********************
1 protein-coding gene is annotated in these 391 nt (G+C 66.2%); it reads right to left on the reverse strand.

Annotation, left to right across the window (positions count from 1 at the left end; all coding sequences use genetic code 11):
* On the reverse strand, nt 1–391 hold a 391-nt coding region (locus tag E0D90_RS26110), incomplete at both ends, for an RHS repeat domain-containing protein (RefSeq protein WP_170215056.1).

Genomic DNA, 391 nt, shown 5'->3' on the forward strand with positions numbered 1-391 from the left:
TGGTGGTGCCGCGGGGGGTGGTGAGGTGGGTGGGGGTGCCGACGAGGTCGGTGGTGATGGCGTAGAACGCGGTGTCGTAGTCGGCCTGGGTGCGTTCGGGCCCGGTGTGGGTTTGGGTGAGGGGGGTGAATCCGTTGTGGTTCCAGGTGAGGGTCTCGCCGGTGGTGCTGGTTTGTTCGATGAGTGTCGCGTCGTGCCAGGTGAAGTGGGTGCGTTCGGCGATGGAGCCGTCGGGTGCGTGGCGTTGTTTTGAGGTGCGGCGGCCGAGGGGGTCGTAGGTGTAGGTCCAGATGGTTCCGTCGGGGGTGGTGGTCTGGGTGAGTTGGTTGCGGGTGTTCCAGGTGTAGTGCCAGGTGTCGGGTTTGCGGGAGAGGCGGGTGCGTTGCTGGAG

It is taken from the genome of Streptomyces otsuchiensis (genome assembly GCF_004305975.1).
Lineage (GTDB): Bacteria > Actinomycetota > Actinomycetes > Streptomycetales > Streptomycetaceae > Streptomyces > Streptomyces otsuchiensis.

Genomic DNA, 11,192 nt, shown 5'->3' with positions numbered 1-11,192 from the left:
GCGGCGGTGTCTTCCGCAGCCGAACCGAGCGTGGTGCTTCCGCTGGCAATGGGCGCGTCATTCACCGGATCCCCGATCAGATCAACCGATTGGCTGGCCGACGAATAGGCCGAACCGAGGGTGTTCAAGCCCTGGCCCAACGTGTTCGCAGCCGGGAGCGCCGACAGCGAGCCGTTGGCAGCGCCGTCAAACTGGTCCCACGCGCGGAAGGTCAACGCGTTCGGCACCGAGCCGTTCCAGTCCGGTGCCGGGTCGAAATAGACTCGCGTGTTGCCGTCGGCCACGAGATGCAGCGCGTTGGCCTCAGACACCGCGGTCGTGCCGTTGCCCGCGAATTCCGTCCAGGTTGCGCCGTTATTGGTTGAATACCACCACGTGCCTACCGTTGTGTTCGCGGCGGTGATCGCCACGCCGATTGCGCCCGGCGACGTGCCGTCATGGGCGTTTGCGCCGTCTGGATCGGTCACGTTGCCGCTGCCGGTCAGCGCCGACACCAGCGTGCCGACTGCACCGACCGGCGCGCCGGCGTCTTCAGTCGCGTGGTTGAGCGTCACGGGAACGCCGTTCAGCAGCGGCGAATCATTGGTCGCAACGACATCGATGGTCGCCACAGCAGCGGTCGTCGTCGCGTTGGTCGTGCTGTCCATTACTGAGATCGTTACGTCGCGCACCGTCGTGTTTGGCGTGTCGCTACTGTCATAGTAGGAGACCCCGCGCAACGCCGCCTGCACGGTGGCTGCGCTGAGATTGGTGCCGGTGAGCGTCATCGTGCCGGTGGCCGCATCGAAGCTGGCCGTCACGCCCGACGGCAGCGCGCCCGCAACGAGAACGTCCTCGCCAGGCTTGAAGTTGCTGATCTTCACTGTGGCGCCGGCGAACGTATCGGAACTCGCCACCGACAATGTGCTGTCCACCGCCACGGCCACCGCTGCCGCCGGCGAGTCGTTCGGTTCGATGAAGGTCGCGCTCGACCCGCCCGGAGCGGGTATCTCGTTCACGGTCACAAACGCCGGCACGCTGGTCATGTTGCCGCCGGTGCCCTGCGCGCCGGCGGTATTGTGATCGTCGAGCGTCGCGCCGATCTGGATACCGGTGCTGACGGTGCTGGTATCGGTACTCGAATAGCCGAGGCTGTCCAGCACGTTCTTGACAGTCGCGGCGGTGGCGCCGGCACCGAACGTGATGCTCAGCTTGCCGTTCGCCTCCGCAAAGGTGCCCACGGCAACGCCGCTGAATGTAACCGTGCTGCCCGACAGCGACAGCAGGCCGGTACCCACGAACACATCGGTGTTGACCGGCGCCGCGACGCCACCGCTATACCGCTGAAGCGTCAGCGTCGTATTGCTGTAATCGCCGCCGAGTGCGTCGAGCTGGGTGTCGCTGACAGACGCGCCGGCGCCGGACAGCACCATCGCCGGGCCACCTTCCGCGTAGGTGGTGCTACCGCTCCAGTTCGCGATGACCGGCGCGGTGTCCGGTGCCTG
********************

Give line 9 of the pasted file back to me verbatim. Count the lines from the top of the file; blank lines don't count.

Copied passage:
GCGGCGGTGTCTTCCGCAGCCGAACCGAGCGTGGTGCTTCCGCTGGCAATGGGCGCGTCATTCACCGGATCCCCGATCAGATCAACCGATTGGCTGGCCGACGAATAGGCCGAACCGAGGGTGTTCAAGCCCTGGCCCAACGTGTTCGCAGCCGGGAGCGCCGACAGCGAGCCGTTGGCAGCGCCGTCAAACTGGTCCCACGCGCGGAAGGTCAACGCGTTCGGCACCGAGCCGTTCCAGTCCGGTGCCGGGTCGAAATAGACTCGCGTGTTGCCGTCGGCCACGAGATGCAGCGCGTTGGCCTCAGACACCGCGGTCGTGCCGTTGCCCGCGAATTCCGTCCAGGTTGCGCCGTTATTGGTTGAATACCACCACGTGCCTACCGTTGTGTTCGCGGCGGTGATCGCCACGCCGATTGCGCCCGGCGACGTGCCGTCATGGGCGTTTGCGCCGTCTGGATCGGTCACGTTGCCGCTGCCGGTCAGCGCCGACACCAGCGTGCCGACTGCACCGACCGGCGCGCCGGCGTCTTCAGTCGCGTGGTTGAGCGTCACGGGAACGCCGTTCAGCAGCGGCGAATCATTGGTCGCAACGACATCGATGGTCGCCACAGCAGCGGTCGTCGTCGCGTTGGTCGTGCTGTCCATTACTGAGATCGTTACGTCGCGCACCGTCGTGTTTGGCGTGTCGCTACTGTCATAGTAGGAGACCCCGCGCAACGCCGCCTGCACGGTGGCTGCGCTGAGATTGGTGCCGGTGAGCGTCATCGTGCCGGTGGCCGCATCGAAGCTGGCCGTCACGCCCGACGGCAGCGCGCCCGCAACGAGAACGTCCTCGCCAGGCTTGAAGTTGCTGATCTTCACTGTGGCGCCGGCGAACGTATCGGAACTCGCCACCGACAATGTGCTGTCCACCGCCACGGCCACCGCTGCCGCCGGCGAGTCGTTCGGTTCGATGAAGGTCGCGCTCGACCCGCCCGGAGCGGGTATCTCGTTCACGGTCACAAACGCCGGCACGCTGGTCATGTTGCCGCCGGTGCCCTGCGCGCCGGCGGTATTGTGATCGTCGAGCGTCGCGCCGATCTGGATACCGGTGCTGACGGTGCTGGTATCGGTACTCGAATAGCCGAGGCTGTCCAGCACGTTCTTGACAGTCGCGGCGGTGGCGCCGGCACCGAACGTGATGCTCAGCTTGCCGTTCGCCTCCGCAAAGGTGCCCACGGCAACGCCGCTGAATGTAACCGTGCTGCCCGACAGCGACAGCAGGCCGGTACCCACGAACACATCGGTGTTGACCGGCGCCGCGACGCCACCGCTATACCGCTGAAGCGTCAGCGTCGTATTGCTGTAATCGCCGCCGAGTGCGTCGAGCTGGGTGTCGCTGACAGACGCGCCGGCGCCGGACAGCACCATCGCCGGGCCACCTTCCGCGTAGGTGGTGCTACCGCTCCAGTTCGCGATGACCGGCGCGGTGTCCGGTGCCTG